Analyze aircraft engine exhaust at a distance using infrared cameras and spectrometers.
This image was recorded by an infrared camera at a test rig during the servicing of an engine for passenger aircraft. The engine is running at about 30 per cent capacity, which is equivalent to the thrust during landing. The edge of the engine nozzle, which has a diameter of about 90 centimeters, can be seen at left. The exhaust leaves the engine at the high temperature of about 500 degrees Celsius (white/yellow) and after traveling some 2 meters has cooled down to about 400 degrees Celsius (violet). The scale at left shows radiation values used to calculate the temperatures. One can see that gas masses of different temperatures are being ejected. The hot, right-angled structure in the gas jet is a sensor for extracting samples. The circular spot above it is a heated reference radiator placed behind the exhaust jet and used to calibrate the camera.
Detect and analyze fires from space, whether they're forest fires, volcanic eruptions or campfires
The upper image is a photograph of a wood fire 2 meters x 2 meters in area, set during a clear winter night in a snow-covered landscape north of Lake Ammersee in southern Bavaria. The lower image was recorded with an infrared camera on the BIRD satellite when it flew overhead at 550 kilometers altitude.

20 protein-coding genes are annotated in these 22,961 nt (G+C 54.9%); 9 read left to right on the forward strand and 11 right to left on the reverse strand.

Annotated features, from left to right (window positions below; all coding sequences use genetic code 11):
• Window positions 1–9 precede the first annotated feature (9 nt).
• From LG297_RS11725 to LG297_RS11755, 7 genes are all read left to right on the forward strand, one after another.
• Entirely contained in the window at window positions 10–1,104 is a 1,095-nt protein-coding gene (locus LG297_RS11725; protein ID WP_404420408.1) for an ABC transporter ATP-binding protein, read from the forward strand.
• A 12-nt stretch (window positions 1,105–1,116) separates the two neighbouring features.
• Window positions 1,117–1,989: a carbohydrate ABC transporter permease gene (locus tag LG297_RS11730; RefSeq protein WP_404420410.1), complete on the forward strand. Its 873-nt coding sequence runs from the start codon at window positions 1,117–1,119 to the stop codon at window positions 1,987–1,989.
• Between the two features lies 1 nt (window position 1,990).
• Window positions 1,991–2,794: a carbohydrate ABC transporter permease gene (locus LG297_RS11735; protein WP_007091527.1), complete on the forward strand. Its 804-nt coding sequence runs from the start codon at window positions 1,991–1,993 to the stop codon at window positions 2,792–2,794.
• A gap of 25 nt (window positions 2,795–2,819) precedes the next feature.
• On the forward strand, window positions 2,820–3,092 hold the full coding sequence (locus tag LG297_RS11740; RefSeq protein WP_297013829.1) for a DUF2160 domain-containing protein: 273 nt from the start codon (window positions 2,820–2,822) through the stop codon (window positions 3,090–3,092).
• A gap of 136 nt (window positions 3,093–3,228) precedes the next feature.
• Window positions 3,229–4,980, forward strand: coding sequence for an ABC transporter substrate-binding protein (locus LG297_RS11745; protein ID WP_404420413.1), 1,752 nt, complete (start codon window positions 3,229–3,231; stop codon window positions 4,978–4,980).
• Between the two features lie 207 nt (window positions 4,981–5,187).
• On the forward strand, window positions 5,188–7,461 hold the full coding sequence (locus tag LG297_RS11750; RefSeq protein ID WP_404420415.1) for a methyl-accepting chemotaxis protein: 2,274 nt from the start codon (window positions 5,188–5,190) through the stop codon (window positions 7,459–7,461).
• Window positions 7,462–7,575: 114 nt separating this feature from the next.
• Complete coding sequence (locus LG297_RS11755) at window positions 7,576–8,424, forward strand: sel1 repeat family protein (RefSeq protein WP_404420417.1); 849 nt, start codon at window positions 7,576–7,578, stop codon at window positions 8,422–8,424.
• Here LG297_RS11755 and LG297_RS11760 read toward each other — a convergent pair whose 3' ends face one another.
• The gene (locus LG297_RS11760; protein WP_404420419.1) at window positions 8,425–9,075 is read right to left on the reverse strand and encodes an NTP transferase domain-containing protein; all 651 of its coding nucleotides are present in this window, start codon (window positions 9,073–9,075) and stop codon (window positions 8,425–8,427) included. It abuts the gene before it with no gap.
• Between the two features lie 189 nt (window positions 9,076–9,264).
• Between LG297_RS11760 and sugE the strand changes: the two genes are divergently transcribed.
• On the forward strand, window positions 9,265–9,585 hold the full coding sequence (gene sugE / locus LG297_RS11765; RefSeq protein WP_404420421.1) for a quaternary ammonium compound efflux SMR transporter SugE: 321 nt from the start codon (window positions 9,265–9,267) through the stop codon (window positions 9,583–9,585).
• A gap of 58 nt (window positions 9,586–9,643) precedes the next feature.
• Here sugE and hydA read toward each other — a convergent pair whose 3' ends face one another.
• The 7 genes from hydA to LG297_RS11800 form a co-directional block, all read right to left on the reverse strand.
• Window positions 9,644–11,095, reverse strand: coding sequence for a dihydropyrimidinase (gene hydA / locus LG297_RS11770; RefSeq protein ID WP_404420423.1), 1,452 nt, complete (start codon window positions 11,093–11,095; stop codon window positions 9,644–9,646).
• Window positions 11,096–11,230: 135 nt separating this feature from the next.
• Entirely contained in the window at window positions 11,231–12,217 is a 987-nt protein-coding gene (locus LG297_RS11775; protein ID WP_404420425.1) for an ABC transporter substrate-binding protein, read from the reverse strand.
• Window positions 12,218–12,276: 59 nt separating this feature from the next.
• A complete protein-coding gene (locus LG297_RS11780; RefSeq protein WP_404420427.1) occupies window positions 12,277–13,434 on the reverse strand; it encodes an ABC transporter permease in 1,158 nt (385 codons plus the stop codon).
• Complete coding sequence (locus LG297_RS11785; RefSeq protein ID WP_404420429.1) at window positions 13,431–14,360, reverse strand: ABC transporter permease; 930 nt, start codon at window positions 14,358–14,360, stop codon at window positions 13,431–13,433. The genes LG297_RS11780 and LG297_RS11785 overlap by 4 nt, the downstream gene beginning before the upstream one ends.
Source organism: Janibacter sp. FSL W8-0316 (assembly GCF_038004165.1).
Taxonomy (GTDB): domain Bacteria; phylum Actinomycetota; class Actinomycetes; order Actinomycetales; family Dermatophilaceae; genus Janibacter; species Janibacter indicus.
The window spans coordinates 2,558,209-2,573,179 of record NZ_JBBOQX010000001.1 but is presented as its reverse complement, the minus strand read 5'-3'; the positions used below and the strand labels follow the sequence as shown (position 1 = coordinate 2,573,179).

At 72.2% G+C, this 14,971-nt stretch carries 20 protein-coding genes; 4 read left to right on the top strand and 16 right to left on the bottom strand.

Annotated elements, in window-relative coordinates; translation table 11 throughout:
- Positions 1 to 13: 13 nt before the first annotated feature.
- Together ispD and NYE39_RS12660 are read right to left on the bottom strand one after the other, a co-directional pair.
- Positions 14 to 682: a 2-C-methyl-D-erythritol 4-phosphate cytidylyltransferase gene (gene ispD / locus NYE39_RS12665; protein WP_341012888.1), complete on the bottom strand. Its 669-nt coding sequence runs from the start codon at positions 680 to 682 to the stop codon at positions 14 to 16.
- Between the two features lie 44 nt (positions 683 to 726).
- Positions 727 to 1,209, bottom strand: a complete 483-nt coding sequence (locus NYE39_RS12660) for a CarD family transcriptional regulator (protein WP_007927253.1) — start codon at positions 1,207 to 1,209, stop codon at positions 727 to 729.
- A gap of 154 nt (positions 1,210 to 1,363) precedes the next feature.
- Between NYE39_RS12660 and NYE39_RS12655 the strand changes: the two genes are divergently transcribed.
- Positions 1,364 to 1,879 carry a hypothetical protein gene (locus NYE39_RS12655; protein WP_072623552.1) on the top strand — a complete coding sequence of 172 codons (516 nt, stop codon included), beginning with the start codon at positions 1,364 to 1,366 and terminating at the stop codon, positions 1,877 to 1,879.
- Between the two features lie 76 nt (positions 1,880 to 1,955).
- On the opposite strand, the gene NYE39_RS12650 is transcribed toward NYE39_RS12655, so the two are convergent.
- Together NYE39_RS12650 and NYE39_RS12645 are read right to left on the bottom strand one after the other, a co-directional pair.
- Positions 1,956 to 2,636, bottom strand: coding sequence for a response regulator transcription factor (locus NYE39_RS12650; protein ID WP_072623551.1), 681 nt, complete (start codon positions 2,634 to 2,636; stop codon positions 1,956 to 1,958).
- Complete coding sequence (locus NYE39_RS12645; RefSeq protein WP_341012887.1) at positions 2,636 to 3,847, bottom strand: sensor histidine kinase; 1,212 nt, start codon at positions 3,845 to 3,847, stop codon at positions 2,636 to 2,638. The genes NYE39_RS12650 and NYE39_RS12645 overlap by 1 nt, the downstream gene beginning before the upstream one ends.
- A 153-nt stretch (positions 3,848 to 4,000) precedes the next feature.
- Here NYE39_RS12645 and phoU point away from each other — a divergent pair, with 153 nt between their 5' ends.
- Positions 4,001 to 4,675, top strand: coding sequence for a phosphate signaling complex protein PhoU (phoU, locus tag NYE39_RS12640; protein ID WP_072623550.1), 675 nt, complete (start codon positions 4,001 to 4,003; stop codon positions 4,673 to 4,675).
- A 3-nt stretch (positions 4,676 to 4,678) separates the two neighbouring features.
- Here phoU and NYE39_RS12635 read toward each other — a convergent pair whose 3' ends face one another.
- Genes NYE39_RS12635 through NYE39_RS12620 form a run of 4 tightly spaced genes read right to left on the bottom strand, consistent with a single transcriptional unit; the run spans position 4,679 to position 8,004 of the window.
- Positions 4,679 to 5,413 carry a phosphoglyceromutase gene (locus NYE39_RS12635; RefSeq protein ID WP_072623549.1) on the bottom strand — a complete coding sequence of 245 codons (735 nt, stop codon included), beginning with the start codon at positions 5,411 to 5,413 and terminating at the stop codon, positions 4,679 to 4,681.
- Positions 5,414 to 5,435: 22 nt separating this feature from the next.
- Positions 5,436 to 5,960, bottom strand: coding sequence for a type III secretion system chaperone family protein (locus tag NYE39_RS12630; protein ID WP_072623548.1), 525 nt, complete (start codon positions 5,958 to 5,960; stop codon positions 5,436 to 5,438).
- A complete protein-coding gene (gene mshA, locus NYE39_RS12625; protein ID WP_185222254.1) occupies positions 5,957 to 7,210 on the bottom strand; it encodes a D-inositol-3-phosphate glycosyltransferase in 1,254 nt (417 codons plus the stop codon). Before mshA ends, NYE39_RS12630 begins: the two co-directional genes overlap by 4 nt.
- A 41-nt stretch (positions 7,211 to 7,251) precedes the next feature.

You can clearly recognize in the thermally weakly structured landscape the somewhat warmer and thermally uniform Lake Ammersee, and a part of Lake Starnberg. A yellow circle was inserted to mark the location of the fire, which can be clearly distinguished from its surroundings.
The satellite was moving at a velocity of 7 kilometers per second above the earth. The infrared camera had a spatial resolution of about 320 meters x 320 meters on the ground, which means that infrared radiation coming from an area of that size produces one pixel. The 4 square meters fire in a pixel comprising a total area of 102,400 square meters causes a slight increase in infrared radiation, enough to be detected by the sensitive BIRD camera.
Supporting aircraft pilots at night and when visibility is low
Bad visibility always means increased risk in air traffic, especially during landing maneuvers. Infrared cameras can see more than a pilot can during night-time and under certain weather conditions that hinder sight. The images at right show a night-time landing approach, recorded with an infrared camera (below) and with a colour video camera (above). The cameras were mounted in the nose of the approaching aircraft, so they faced in the same direction the pilot did. Other than the fact that it was night-time, visibility was good. You can clearly see the difference in information provided by the two systems: in the top image you only see the runway illumination; in the infrared image below you see the runway itself and many landscape details (forest, street, building).